Poorly coded Lamdelin Lockscreen Ransomware lets you in using Alt+F4

Ransomware, in general, is deadly, but sometimes their authors may not be intelligent enough to make them lethal enough, and that’s what happened with the new Ransomware kid, Lamdelim.A.

Win32/Lamdelim.A has been detected as locking victim’s PC in exchange for ransom. This lockscreen ransomware doesn’t encrypt files like conventional Ransomware does, but it stops victims from accessing their data and demands $200 ransom for the unlock key. However, Lamdelin, at the same time is poorly coded, and those infected can break it and enter by simply using Alt+F4.

How Lamdelin Ransomware spreads

Lamdelin may catch you off guard by pretending itself to be a Microsoft file with name as “microsoft.exe” and using the icon below.

lockscreen Ransomware

If you accidently execute “microsoft.exe” file, your PC screen is locked, and you get a message saying that “Your Windows has been Banned”.

Lamdelin Lockscreen Ransomware

Lamdelin disables Task Manager by setting the following registry entry:

  • In subkey: HKU\Administrator\Software\Microsoft\Windows\CurrentVersion\Policies\System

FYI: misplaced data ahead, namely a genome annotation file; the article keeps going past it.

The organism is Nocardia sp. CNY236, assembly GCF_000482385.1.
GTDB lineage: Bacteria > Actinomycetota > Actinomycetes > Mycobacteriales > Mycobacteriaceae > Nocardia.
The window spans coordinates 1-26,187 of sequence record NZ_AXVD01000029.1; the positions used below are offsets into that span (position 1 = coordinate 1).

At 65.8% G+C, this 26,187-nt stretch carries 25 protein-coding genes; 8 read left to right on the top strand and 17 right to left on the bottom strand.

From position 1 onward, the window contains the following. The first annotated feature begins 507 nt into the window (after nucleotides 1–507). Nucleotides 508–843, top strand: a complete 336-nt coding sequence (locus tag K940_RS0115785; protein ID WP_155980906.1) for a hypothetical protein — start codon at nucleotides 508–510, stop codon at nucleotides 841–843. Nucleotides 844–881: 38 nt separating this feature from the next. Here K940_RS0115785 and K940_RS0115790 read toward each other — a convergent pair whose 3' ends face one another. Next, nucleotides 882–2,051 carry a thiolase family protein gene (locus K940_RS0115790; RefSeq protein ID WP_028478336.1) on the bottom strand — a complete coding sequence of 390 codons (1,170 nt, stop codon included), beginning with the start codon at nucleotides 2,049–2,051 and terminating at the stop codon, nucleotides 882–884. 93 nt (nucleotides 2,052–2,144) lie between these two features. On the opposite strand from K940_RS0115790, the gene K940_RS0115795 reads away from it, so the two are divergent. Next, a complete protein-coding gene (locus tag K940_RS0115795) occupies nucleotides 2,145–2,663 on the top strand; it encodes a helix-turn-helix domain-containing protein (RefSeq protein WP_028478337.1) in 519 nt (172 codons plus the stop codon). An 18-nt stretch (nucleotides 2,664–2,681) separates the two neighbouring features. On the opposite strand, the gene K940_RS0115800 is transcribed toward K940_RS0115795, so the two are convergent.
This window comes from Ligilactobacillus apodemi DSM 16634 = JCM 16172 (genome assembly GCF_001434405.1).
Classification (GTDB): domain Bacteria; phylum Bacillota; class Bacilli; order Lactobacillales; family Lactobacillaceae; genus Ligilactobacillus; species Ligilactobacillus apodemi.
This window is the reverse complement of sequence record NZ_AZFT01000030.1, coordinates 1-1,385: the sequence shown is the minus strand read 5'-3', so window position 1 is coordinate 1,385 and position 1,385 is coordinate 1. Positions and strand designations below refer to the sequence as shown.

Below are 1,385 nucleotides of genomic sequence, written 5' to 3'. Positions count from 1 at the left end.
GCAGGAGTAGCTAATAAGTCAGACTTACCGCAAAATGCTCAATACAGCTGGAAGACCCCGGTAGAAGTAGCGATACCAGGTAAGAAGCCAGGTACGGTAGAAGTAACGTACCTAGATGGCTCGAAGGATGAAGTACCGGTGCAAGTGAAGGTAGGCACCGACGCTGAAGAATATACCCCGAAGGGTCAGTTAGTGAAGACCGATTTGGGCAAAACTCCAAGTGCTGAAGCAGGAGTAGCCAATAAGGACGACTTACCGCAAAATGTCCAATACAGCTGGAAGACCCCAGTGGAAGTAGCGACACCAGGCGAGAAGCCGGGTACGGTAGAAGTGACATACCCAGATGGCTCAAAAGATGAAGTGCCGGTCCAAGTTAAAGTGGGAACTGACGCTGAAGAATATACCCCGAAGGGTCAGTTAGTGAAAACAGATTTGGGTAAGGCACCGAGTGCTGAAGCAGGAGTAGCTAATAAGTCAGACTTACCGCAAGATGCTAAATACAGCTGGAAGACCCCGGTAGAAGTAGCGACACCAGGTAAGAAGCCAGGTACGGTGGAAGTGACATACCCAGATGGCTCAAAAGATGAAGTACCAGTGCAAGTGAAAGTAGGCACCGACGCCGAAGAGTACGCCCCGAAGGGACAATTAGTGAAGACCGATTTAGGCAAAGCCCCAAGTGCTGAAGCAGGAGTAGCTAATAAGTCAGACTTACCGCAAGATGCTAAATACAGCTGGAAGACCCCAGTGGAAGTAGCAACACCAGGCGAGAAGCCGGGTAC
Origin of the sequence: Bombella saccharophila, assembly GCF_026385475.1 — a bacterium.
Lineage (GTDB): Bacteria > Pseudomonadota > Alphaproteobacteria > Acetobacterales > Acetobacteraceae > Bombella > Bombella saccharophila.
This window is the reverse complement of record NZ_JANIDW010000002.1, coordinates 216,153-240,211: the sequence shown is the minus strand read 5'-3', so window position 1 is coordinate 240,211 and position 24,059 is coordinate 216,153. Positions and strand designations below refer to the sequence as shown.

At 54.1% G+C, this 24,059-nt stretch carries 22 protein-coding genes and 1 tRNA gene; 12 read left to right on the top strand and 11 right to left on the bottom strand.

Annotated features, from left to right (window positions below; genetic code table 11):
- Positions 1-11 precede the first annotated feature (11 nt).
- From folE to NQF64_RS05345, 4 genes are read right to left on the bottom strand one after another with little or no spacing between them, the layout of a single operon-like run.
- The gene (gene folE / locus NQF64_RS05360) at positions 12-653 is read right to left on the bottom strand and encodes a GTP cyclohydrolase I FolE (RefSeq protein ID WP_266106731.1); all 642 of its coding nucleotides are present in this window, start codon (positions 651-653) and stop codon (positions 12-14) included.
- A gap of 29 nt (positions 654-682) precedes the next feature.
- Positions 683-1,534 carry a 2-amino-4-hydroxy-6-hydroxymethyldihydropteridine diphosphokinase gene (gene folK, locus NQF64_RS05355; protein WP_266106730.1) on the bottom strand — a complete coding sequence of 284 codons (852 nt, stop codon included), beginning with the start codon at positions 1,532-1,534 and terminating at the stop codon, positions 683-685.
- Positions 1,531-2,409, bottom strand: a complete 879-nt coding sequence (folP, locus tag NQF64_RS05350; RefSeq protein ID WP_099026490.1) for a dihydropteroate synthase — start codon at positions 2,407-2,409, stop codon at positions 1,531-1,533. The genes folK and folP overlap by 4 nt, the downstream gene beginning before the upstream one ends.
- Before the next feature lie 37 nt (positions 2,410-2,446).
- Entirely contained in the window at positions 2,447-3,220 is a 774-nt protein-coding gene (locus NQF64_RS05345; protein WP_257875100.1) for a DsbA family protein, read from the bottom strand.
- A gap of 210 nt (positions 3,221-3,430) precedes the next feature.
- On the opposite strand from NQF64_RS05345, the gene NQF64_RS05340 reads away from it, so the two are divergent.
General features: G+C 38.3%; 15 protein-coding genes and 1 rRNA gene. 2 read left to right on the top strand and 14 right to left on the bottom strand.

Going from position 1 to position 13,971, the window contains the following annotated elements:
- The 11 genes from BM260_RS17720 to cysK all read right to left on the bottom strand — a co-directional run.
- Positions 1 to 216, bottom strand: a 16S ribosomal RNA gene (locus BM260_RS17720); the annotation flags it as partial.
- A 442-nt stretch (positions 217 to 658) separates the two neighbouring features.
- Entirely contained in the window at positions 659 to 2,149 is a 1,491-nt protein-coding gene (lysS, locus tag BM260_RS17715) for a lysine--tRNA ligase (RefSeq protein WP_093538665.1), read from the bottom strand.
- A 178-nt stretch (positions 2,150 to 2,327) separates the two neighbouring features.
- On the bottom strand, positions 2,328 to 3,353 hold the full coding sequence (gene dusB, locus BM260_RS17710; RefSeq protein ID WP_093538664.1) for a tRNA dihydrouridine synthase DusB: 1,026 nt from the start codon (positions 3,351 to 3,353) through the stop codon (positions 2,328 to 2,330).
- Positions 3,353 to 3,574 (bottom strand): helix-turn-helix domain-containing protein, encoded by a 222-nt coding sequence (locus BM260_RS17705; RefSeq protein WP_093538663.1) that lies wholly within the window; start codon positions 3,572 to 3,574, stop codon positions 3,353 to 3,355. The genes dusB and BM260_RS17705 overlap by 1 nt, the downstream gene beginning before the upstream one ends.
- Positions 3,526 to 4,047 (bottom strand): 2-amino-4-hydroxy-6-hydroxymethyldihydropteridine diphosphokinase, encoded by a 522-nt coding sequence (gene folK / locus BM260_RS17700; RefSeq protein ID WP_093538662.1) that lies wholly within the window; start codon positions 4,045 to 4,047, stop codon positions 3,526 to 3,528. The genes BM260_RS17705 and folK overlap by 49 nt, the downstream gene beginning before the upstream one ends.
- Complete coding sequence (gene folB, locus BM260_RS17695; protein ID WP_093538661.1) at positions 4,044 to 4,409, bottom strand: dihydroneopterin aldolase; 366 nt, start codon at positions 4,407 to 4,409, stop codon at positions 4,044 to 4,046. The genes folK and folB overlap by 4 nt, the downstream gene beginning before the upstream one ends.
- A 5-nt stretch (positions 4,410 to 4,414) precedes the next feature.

• Sets value: “DisableTaskMgr”
  • With data: “1” (REG_SZ)

The message asks for $200 ransom, to be paid to “microsoftxyber[@]hackindex.com”.

But, as mentioned above, you can recover from this attack successfully by following few simple steps.

Unlocking PC when infected with Lamdelin Lock screen Ransomware

Those infected can unlock their PC screen by entering a key that is found in the malware code, or simply closing the window by pressing Alt+F4. What puts Lamdelin’s author into a real shame is the fact that the unlock key is embedded in the malware code: 30264410.

As soon as you enter 30264410, this threat displays a message – “Windows Successfully Activated”, which you can close using the X button:

lockscreen Ransomware

As per Microsoft, PC users can also use the following free Microsoft tools to detect and remove this lockscreen Ransomware,

  1. Windows Defender for Windows 10 and Windows 8.1, or Microsoft Security Essentials for Windows 7 and Windows Vista
  2. Microsoft Safety Scanner
  3. Microsoft Windows Malicious Software Removal Tool.

Microsoft also recommends turning the Cloud-based Protection “On” as it checks latest malware threats.

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Anand Khanse is the Admin of TheWindowsClub.com and a 10-year Microsoft MVP Awardee in Windows for the period 2006-16. He enjoys following and reporting Microsoft news and developments in the world of Personal Computing & Social Media.